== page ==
Lateral Experience from NY to CA and Bar Exam Concerns

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Lateral Experience from NY to CA and Bar Exam Concerns

Postby Anonymous User » Sun Mar 03, 2013 11:34 pm

Hey folks. I did some pretty careful searches for this topic in the forums and have found some marginally useful information, but I'd really love to hear from an associate who has actually gone through this process and anyone, associate or not, who may be familiar with it

For the sake of this post, and to avoid wasting time questioning my past motives, I'd like to ask you to please assume the following:
1. I am a first-year associate at a v15 NY-based firm with office(s) in California, and I am a member of the NY Bar
2. I focus primarily on transactional M&A/securities work
3. I had a good reason for not beginning my career in California
4. I have a good reason for wanting to eventually end up at a California firm at some point 2-3 years from now, but I have no ties whatsoever to California

My questions are:
1. What lateral opportunities could I expect as a 2nd/3rd year M&A associate? In particular, should I expect to "trade down" to a less competitive firm (and I don't mean strictly rankings wise, since firms like WSGR are top-notch in SF/SV M&A), or is it common for an associate at a v15 to lateral to another similarly highly-regarded firm? I ask because I realize certain firms place may favor home-grown attorneys and internal laterals, and I wonder if this would hurt my chances as an outside lateral

2. What should I be doing to manage the expectations of my employer? Obviously, I would love to stay with my current firm and transfer internally with their blessings, but I'm worried that revealing my lack of commitment to NY could damage my relationships with the partners/senior attorneys I work with. Would it be a bad idea to make my intentions known? Or are my concerns completely misplaced?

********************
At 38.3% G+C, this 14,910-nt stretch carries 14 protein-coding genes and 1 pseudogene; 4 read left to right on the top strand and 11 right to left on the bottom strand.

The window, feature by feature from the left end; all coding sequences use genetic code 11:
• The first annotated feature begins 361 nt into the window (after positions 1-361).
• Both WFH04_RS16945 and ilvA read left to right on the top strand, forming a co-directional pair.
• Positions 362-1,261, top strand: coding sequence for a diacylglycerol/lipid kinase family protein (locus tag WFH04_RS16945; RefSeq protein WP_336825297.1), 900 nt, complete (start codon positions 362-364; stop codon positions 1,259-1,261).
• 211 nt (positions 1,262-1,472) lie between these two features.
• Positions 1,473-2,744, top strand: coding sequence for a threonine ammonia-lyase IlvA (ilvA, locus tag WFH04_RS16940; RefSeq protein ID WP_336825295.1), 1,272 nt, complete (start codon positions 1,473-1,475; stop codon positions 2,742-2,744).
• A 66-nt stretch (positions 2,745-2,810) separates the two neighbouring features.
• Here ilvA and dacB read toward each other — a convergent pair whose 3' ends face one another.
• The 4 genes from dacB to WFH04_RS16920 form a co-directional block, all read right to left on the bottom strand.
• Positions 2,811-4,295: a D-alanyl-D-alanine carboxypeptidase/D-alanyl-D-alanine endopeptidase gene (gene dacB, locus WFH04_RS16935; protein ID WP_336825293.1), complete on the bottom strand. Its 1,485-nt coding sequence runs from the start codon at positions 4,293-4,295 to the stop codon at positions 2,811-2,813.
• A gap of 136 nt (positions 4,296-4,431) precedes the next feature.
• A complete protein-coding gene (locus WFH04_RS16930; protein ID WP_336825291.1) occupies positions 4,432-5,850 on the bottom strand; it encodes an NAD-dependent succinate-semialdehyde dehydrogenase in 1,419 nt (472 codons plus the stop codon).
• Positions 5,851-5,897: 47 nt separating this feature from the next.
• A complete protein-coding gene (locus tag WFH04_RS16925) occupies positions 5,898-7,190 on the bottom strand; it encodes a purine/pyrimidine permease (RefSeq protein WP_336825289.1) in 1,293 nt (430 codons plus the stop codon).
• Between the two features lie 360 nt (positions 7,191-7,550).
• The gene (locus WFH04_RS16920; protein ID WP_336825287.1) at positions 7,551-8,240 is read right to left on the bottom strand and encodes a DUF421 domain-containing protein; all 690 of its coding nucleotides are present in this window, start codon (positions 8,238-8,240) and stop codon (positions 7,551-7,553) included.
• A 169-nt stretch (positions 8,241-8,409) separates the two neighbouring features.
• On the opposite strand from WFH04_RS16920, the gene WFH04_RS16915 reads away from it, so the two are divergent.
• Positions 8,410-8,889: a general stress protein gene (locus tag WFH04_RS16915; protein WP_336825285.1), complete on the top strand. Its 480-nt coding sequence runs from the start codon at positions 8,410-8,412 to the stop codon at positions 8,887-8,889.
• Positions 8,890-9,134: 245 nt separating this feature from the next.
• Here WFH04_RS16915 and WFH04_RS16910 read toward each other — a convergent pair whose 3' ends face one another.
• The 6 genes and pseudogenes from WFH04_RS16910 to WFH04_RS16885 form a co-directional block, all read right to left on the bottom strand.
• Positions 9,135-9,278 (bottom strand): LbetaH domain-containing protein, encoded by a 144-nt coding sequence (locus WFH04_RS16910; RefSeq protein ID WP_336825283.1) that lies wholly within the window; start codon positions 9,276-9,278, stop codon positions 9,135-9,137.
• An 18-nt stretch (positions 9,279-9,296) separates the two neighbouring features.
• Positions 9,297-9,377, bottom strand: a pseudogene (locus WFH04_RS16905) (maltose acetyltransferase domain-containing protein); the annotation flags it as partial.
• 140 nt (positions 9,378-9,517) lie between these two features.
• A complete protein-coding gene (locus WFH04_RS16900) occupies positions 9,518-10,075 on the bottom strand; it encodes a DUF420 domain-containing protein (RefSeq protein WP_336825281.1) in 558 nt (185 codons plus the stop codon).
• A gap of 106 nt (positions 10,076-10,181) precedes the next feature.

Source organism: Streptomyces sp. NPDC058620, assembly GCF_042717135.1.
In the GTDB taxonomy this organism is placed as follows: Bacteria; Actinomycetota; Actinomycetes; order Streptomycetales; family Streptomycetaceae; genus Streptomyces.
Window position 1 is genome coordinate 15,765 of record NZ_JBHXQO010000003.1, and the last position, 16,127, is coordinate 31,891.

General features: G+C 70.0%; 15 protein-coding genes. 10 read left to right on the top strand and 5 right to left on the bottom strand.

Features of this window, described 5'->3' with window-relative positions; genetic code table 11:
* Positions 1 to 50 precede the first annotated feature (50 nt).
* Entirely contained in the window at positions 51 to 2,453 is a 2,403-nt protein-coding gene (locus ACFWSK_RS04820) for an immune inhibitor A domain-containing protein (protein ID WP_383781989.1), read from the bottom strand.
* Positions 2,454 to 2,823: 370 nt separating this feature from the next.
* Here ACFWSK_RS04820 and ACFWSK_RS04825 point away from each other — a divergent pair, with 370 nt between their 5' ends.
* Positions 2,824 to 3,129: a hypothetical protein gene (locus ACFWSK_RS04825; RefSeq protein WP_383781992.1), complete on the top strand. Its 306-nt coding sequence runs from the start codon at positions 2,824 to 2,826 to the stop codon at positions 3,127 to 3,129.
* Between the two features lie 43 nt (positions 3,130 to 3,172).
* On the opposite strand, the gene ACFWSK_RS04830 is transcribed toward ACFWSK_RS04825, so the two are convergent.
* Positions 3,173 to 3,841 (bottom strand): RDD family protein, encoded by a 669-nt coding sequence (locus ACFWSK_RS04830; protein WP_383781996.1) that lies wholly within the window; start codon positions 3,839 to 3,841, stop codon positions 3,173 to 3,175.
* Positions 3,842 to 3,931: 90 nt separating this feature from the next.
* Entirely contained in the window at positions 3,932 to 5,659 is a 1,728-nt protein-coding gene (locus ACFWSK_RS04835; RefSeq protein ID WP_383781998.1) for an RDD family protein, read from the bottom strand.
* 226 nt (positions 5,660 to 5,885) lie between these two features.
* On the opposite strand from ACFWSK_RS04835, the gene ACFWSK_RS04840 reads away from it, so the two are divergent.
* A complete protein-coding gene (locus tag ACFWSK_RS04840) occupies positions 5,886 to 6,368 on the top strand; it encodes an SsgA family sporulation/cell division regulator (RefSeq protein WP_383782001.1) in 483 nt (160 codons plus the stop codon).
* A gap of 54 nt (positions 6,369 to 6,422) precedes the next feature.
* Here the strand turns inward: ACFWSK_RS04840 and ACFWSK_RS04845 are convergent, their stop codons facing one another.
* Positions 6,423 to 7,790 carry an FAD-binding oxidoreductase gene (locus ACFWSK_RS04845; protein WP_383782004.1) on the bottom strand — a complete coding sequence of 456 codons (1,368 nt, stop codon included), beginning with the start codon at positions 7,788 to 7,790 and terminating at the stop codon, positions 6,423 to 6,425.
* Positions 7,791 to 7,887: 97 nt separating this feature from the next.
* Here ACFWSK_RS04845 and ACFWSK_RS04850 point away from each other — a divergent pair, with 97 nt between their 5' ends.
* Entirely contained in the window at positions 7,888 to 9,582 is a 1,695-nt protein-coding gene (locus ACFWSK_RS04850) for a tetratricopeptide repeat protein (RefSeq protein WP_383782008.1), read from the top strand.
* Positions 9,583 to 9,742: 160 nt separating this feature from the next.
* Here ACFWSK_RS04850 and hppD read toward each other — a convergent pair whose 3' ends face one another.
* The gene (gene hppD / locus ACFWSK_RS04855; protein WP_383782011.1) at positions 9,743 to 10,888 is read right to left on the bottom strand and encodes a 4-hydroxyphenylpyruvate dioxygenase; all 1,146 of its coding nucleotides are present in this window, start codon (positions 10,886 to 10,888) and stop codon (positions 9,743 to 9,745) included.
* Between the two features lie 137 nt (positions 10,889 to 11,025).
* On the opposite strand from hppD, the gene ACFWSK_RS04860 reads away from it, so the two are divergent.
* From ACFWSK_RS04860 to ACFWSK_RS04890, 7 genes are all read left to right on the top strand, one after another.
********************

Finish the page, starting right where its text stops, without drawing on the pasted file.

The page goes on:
3. For anyone who did transfer (or know someone who has), did you take the CA bar before or after switching offices? Did the firm you work for (or lateraled to) pay for bar prep expenses?

4. This question is aimed at anyone who is admitted in NY and CA: how difficult was it to study for a second bar exam while working full-time? Would you recommend doing this earlier rather than later? i.e. should I consider taking the CA bar exam soon, before I completely forget what it's like to study?

I know these are pretty targeted questions, but I'd appreciate any insight into this process!

Thx in advance for all replies :)

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Re: Lateral Experience from NY to CA and Bar Exam Concerns

Postby Anonymous User » Mon Mar 04, 2013 12:57 pm

I'm a 3L who will be starting this fall at the NYC offices of a V10 (also with large California presence but HQ in NYC) with basically identical questions and would love to hear responses from someone as well. Any insights on the possibility of moving within a firm vs. laterally to a different firm would also be appreciated.

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Re: Lateral Experience from NY to CA and Bar Exam Concerns

Postby Anonymous User » Mon Mar 04, 2013 1:12 pm

I can only tell you about the bar exam problem.

I took the NY bar exam right after graduating. I started a clerkship that fall, and took CA the following summer. My experience won't be perfect, because I was clerking which probably meant more time to study (although my clerkship hours aren't as cushy as others).

It wasn't fun. I would take it as soon as possible - what I would do is re-use your MBE notes, skip the MBE lectures, and focus on the state-specific lectures. I re-studied my MBE notes, did as many MBE practice questions as I could, and really only watched the CA lectures.
At the start, I could see that I was ahead of the curve on the MBE multiple-choice, which was a good sign. I did all of the practice essay questions, just to get back into the swing of things.

While I would not ignore it, the MPT is easy points and there's no real way to study for it.

Bottom line: do it while your muscle memory will still get you through the MBE, and do as best you can with the CA specific stuff.

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Re: Lateral Experience from NY to CA and Bar Exam Concerns